487 F2d 912 United States v. Henry
487 F.2d 912
UNITED STATES of America, Appellee,
Darrell Duane HENRY, Appellant.
United States Court of Appeals,
Nov. 20, 1973.
Gary D. Gayton (argued), Seattle, Wash., for appellant.
Stan Pitkin, U. S. Atty., Marvin L. Gray, Jr., Charles F. Manefield, Asst. U. S. Attys. (argued), Seattle, Wash., for appellee.
Before DUNIWAY, ALDRICH,* and SNEED, Circuit Judges.
Appellant Henry was convicted on two counts of sale of heroin and conspiracy to sell heroin. The sole issue on appeal is whether the destruction of the heroin prior to appellant's trial necessitates reversal of his conviction.
Ronald Mattos was indicted for sale and possession of heroin and pleaded guilty. The Government discussed with Mattos the possibility of testifying against appellant, his supplier, but Mattos refused to do so. The heroin was then destroyed by the Government. Mattos later experienced a change of heart and agreed to testify against appellant.
In the absence of bad faith or connivance on the part of the Government, destruction of evidence prior to trial does not necessitate reversal of a conviction. United States v. Sewar, 468 F.2d 236 (9th Cir. 1972), cert. denied, 410 U.S. 916, 93 S.Ct. 972, 35 L.Ed.2d 278 (1973); Munich v. United States, 363 F.2d 859 (9th Cir. 1966), cert. denied, 386 U.S. 974, 87 S.Ct. 1167, 18 L.Ed.2d 135 (1967). In this case the government acted in good faith when it destroyed the evidence in question. It then had no reason to believe that the evidence would be needed in the present case, and there are obvious reasons for promptly getting rid of the contraband once the case in which it has been used as evidence has been completed. While this is not a case like United States v. Augenblick, 393 U.S. 348, 89 S.Ct. 528, 21 L.Ed.2d 537 (1969), where the missing evidence was only collateral, we apply the same rule where the evidence was not of a type on which a defense is usually made and the expert on whom the issue hangs was available for cross-examination. Since Appellant has failed to meet his burden of demonstrating improper motive on the part of the Government in this case, and suggests no reason to suppose he was prejudiced, the judgment is affirmed. Cf. United States v. Sewar, 468 F.2d 236, 238 (9th Cir. 1972), cert. denied, 410 U.S. 916, 93 S.Ct. 972, 35 L.Ed.2d 278 (1973).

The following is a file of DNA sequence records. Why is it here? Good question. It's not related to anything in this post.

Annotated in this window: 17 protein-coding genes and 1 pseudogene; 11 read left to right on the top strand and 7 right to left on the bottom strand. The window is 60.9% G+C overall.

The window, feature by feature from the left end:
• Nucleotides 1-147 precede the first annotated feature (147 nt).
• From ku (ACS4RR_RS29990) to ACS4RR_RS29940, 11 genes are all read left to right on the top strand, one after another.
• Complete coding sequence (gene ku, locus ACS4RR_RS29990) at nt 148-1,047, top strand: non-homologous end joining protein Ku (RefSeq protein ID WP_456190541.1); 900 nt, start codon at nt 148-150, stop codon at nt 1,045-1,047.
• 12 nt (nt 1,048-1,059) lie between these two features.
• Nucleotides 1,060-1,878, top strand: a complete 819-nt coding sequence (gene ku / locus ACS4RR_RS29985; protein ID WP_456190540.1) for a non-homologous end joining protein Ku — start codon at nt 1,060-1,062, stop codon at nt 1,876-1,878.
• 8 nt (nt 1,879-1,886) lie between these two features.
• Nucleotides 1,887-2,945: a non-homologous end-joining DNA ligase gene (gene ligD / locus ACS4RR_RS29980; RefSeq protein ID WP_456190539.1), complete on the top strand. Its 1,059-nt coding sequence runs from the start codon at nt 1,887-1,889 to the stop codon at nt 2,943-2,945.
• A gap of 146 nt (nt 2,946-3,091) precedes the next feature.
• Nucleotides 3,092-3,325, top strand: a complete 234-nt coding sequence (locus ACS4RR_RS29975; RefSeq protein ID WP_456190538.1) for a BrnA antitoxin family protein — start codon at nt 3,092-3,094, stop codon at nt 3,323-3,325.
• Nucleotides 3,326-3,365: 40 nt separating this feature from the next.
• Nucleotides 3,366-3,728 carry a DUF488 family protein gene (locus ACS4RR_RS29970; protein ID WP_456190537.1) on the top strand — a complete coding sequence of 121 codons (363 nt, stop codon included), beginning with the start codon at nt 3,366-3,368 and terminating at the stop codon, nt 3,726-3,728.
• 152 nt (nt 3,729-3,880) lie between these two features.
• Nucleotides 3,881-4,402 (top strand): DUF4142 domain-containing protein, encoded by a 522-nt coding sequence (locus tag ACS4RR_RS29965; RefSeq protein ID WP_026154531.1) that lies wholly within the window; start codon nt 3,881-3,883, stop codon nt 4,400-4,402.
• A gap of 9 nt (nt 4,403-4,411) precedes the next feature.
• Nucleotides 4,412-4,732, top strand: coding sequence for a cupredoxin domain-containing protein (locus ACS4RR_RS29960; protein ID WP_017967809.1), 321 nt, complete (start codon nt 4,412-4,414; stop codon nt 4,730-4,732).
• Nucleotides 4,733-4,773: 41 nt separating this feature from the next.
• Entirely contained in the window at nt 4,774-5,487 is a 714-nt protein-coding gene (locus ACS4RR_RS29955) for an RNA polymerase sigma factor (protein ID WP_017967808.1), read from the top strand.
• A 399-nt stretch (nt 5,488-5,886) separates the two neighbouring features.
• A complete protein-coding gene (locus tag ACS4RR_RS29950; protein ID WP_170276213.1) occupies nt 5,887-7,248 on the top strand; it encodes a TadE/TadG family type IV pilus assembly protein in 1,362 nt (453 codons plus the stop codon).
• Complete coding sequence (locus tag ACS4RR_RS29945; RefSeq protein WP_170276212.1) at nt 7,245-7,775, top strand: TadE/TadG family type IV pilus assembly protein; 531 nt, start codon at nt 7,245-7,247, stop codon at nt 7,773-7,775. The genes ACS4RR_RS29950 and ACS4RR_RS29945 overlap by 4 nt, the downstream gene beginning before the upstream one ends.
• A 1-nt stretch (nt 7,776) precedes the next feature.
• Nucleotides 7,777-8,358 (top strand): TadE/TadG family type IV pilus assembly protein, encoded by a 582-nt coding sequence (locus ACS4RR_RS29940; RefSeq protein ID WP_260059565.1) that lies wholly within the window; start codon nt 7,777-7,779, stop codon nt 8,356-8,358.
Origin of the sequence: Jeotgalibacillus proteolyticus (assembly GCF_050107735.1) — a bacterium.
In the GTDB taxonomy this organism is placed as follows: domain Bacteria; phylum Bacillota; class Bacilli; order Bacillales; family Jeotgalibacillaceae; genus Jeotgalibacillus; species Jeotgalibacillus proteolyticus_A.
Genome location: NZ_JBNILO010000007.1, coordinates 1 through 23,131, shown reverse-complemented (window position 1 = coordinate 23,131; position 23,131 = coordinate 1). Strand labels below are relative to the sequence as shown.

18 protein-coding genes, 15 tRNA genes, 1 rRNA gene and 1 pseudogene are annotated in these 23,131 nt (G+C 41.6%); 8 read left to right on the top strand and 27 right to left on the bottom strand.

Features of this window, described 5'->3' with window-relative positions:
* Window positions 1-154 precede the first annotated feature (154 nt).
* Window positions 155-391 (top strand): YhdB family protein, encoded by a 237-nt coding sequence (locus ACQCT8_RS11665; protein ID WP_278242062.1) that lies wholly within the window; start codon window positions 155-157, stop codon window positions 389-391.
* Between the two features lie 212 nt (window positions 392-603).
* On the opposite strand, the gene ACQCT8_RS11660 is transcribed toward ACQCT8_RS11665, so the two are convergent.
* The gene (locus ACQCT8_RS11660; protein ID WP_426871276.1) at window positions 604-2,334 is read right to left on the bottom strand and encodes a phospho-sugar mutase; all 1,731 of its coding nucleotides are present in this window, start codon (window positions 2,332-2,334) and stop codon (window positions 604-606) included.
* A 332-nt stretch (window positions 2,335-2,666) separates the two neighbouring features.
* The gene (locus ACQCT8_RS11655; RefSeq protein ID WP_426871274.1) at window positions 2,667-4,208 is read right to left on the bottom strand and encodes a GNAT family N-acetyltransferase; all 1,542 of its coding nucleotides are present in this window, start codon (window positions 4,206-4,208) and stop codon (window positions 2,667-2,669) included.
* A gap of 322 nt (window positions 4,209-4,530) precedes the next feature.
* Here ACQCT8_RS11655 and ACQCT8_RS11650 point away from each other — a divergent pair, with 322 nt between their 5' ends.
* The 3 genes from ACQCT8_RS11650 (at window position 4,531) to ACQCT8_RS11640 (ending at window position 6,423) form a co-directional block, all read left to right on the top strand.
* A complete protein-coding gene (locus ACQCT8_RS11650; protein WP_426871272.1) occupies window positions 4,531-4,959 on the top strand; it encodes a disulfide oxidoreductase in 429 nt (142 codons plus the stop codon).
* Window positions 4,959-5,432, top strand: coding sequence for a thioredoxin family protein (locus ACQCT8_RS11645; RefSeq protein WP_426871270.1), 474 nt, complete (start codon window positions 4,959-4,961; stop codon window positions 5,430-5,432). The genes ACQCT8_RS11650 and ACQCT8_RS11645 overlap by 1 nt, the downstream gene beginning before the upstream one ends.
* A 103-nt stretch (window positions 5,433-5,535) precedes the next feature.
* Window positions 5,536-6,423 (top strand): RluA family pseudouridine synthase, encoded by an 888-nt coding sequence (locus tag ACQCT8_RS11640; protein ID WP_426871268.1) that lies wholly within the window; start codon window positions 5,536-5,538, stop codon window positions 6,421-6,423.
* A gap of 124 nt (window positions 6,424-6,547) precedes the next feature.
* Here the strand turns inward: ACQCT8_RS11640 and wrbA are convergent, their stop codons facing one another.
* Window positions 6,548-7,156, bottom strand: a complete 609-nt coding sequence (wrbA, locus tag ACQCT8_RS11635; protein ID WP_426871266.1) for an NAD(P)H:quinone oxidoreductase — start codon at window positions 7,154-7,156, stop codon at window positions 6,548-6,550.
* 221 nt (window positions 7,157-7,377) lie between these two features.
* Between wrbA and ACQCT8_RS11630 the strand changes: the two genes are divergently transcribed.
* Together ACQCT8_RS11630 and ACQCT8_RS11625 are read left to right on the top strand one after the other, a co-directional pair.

Honorable Bailey Aldrich, Senior Judge, First Circuit, sitting by designation